The UAE economy will shrink less than expected this year and return to growth in 2010, according to a new forecast by the IMF. The strengthening price of oil over recent months means the IMF now expects the economy to contract by about 0.2 per cent, instead of the 0.6 per cent it had forecast in May.
It also predicted the Middle East would see 2 per cent growth this year and it revised upwards its forecast for the region for next year to 4.2 per cent, from 3.7 per cent. Crude prices have risen to about $70 a barrel from a five-year low of $32.40 a barrel in December. "With oil now sustaining $60 or $70 it will contribute not only to an improvement in GDP, but as we go forward an oil production increase which we will feel the full effects of next year," said Tim Fox, the chief economist at Emirates NBD Capital.
The country is expected to return to positive growth next year, with the economy likely to expand by 2.4 per cent, according to the report published yesterday. Economic growth should continue to remain positive, increasing by as much as 5.2 per cent in 2014, said the report. The revised GDP forecast helped lift local stock markets, with Abu Dhabi's index climbing to the highest level in a week and the Dubai Financial Market General Index also advancing.
Growth in the GCC's second-largest economy has slowed as a result of the global recession and a decline in oil prices from historic highs of $147 a barrel last year. The economy experienced a sudden reversal in fortune this year after six years of strong growth. Economic expansion reached 7.4 per cent last year. "A decline of 0.2 per cent is not major, but given what went before, anything in negative territory will feel like a recession, although it will be hard to discern whether it actually is," said Mr Fox.
Within the GCC, Kuwait will see the most severe contraction in its economy this year, with the IMF forecasting minus 1.5 per cent GDP for the country. Saudi Arabia's economy will shrink 0.9 per cent, according to the report. Despite the global recession, three GCC member states will record positive growth this year, led by Qatar, whose economy will expand 11.5 per cent, with Oman growing 4.1 per cent and the island kingdom of Bahrain 3 per cent. Regionally, the IMF predicts Qatar's economy will be best positioned to bounce back from the global recession, with GDP at an impressive 18.5 per cent next year.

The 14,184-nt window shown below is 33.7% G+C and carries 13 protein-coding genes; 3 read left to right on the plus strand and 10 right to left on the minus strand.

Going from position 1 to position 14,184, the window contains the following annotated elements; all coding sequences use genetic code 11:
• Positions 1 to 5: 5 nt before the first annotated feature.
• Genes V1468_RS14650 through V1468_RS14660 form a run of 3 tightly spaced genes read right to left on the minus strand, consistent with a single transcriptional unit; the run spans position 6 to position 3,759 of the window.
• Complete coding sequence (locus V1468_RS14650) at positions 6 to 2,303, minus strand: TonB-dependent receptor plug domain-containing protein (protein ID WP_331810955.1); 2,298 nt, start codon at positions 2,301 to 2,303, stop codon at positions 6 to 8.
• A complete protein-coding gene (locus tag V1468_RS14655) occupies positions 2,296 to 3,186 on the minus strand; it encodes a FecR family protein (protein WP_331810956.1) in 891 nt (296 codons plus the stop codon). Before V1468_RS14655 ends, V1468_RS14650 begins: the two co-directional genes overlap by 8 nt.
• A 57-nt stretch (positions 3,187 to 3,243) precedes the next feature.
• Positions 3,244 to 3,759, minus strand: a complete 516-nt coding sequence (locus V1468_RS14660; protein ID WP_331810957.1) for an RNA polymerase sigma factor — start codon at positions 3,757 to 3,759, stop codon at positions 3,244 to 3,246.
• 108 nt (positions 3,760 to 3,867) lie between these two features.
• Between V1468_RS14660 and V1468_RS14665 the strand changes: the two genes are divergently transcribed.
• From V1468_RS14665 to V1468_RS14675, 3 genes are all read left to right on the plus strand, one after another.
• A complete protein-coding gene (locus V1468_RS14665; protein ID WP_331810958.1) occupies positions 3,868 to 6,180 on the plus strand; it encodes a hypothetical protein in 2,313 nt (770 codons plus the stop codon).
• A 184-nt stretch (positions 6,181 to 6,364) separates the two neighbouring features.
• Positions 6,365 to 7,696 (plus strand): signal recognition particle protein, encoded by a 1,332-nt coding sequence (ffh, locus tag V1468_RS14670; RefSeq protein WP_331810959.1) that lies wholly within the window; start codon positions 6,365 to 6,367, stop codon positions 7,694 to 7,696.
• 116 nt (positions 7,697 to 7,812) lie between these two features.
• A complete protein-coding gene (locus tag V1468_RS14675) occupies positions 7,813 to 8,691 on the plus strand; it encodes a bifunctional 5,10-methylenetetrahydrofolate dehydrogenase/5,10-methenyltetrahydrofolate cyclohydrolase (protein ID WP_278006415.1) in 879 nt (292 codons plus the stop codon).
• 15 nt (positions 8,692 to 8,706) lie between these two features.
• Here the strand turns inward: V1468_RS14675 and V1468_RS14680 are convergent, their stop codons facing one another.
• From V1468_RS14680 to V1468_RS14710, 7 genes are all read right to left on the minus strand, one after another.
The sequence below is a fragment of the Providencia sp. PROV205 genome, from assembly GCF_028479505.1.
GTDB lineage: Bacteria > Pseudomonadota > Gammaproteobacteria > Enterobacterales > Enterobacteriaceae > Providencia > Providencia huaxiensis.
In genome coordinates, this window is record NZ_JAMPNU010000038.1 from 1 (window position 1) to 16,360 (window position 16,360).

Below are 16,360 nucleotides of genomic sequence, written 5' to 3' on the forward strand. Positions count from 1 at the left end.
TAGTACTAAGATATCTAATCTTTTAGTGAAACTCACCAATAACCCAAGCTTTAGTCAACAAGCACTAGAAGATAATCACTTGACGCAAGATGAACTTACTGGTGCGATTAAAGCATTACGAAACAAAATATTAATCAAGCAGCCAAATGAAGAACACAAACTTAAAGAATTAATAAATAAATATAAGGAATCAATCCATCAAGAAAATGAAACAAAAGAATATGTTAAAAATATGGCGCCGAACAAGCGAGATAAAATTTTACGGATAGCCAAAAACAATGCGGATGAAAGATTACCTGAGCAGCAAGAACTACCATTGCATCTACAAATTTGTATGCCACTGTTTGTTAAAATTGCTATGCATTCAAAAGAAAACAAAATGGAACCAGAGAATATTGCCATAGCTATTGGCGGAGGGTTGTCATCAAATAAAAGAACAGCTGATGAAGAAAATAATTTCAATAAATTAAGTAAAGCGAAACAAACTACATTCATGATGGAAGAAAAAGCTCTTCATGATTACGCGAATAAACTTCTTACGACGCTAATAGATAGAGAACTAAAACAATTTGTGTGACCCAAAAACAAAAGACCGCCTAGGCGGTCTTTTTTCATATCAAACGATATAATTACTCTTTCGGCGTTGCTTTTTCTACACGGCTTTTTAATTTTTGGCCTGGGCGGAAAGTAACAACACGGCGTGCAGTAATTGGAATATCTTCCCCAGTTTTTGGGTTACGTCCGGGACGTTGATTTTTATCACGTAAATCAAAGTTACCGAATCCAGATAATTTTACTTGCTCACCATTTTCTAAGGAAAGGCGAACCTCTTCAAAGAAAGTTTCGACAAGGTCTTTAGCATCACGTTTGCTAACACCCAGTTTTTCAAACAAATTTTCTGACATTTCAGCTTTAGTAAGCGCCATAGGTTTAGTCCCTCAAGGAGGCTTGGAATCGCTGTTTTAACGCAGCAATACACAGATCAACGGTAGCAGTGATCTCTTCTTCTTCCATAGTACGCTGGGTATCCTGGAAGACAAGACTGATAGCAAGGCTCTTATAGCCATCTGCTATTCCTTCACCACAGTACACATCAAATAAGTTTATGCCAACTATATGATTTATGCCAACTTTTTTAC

As a result of efforts to stabilise oil prices, the UAE and other members of OPEC have cut back oil production in the wake of the global recession. But a climb in the price of crude could lead to OPEC countries raising production to meet a pick-up in global demand. "We have pencilled in economic growth in the UAE next year and part of it is driven by a rise in oil production, which we anticipate will be supportive of non-oil activity as it will get liquidity into the system," said Dr Giyas Gokkent, the chief economist and head of research of the asset management group at National Bank of Abu Dhabi.
The IMF's 2009 forecast for the UAE comes after the Central Bank Governor Sultan al Suwaidi cast doubt on the extent of the country's recovery from the global recession, saying on Monday the economy would either finish the year in negative territory or post a small growth. Sheikha Lubna Al Qasimi, the Minister of Foreign Trade, last month said the UAE was on track to achieve 3 per cent growth by the end of the year.
Most UAE economists expect broadly flat economic performance this year. EFG-Hermes predicts a contraction of 4 per cent this year, while Credit Suisse sees a 2.5 per cent decline in the economy. "Among oil exporters [in the Middle East] the UAE's non-oil sector has been most affected by its linkages to global trade and financial markets, and by the fall in real estate prices," said the report. Dubai had been particularly impacted by the correction in asset prices that started in the second quarter of last year.
Sapping the strength of the recovery in Dubai and Bahrain is a shortage of bank credit to the private sector, which dried up following the financial sector problems, it said. But it also cautioned that risks remained for the region's oil exporters if the global recovery was not sustained. Oil exporters with "fiscal room" should continue with policies of maintaining high levels of public spending to help the recovery maintain momentum, the IMF said.
Monetary policy should balance the need to continue supporting domestic demand while avoiding the risk of allowing inflation pressure to build, it said. In an effort to lay the foundation for greater future stability, bank supervisors, particularly those in the GCC, should closely monitor the health of financial institutions. Regular stress testing, assessments of potential recapitalisation needs and the introduction of mechanisms for cross-border supervision are areas bank supervisors should focus on, according to the report.